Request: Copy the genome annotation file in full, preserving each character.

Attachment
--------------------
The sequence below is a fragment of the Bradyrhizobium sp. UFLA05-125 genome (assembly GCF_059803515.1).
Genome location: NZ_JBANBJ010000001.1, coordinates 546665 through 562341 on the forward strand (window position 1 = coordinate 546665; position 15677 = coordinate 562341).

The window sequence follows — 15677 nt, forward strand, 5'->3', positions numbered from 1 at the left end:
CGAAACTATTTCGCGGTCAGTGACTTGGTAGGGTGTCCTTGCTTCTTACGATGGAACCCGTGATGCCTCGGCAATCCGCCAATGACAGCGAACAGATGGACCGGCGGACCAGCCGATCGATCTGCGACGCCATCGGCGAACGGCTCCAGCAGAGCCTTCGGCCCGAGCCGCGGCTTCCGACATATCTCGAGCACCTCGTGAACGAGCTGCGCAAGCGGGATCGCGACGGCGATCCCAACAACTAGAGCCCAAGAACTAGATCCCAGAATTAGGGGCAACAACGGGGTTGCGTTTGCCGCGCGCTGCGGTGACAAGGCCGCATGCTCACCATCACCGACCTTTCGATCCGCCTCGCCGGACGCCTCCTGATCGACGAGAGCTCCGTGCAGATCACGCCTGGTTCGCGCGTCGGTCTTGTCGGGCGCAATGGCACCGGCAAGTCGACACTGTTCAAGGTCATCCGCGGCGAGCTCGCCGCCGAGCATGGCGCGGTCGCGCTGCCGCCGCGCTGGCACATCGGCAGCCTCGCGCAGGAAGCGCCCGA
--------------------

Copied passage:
The sequence below is a fragment of the Bradyrhizobium sp. UFLA05-125 genome (assembly GCF_059803515.1).
Genome location: NZ_JBANBJ010000001.1, coordinates 546665 through 562341 on the forward strand (window position 1 = coordinate 546665; position 15677 = coordinate 562341).

The window sequence follows — 15677 nt, forward strand, 5'->3', positions numbered from 1 at the left end:
CGAAACTATTTCGCGGTCAGTGACTTGGTAGGGTGTCCTTGCTTCTTACGATGGAACCCGTGATGCCTCGGCAATCCGCCAATGACAGCGAACAGATGGACCGGCGGACCAGCCGATCGATCTGCGACGCCATCGGCGAACGGCTCCAGCAGAGCCTTCGGCCCGAGCCGCGGCTTCCGACATATCTCGAGCACCTCGTGAACGAGCTGCGCAAGCGGGATCGCGACGGCGATCCCAACAACTAGAGCCCAAGAACTAGATCCCAGAATTAGGGGCAACAACGGGGTTGCGTTTGCCGCGCGCTGCGGTGACAAGGCCGCATGCTCACCATCACCGACCTTTCGATCCGCCTCGCCGGACGCCTCCTGATCGACGAGAGCTCCGTGCAGATCACGCCTGGTTCGCGCGTCGGTCTTGTCGGGCGCAATGGCACCGGCAAGTCGACACTGTTCAAGGTCATCCGCGGCGAGCTCGCCGCCGAGCATGGCGCGGTCGCGCTGCCGCCGCGCTGGCACATCGGCAGCCTCGCGCAGGAAGCGCCCGA